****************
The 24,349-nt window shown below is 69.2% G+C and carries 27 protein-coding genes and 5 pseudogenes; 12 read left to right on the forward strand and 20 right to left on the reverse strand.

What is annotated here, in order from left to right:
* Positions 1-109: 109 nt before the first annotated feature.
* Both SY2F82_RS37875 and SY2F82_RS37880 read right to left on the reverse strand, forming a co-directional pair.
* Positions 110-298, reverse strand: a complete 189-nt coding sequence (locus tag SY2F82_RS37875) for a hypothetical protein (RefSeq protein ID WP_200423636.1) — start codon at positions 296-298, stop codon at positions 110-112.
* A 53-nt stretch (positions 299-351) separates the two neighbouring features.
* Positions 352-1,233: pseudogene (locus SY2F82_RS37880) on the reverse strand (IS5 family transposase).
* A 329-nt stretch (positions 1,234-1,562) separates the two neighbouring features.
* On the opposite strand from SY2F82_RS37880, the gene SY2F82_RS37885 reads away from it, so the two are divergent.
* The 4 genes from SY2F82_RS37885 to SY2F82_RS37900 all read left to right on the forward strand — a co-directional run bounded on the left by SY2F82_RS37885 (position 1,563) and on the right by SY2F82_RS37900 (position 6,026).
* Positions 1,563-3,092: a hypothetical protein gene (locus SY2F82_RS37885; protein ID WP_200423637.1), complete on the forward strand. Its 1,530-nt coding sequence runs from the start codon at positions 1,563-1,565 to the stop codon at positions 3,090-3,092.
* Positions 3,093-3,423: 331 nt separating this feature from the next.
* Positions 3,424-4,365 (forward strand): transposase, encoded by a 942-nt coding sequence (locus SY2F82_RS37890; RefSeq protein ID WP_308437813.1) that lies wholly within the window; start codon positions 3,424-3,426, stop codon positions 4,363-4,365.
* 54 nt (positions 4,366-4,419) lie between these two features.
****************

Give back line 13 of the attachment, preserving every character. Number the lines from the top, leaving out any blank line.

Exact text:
* Positions 3,424-4,365 (forward strand): transposase, encoded by a 942-nt coding sequence (locus SY2F82_RS37890; RefSeq protein ID WP_308437813.1) that lies wholly within the window; start codon positions 3,424-3,426, stop codon positions 4,363-4,365.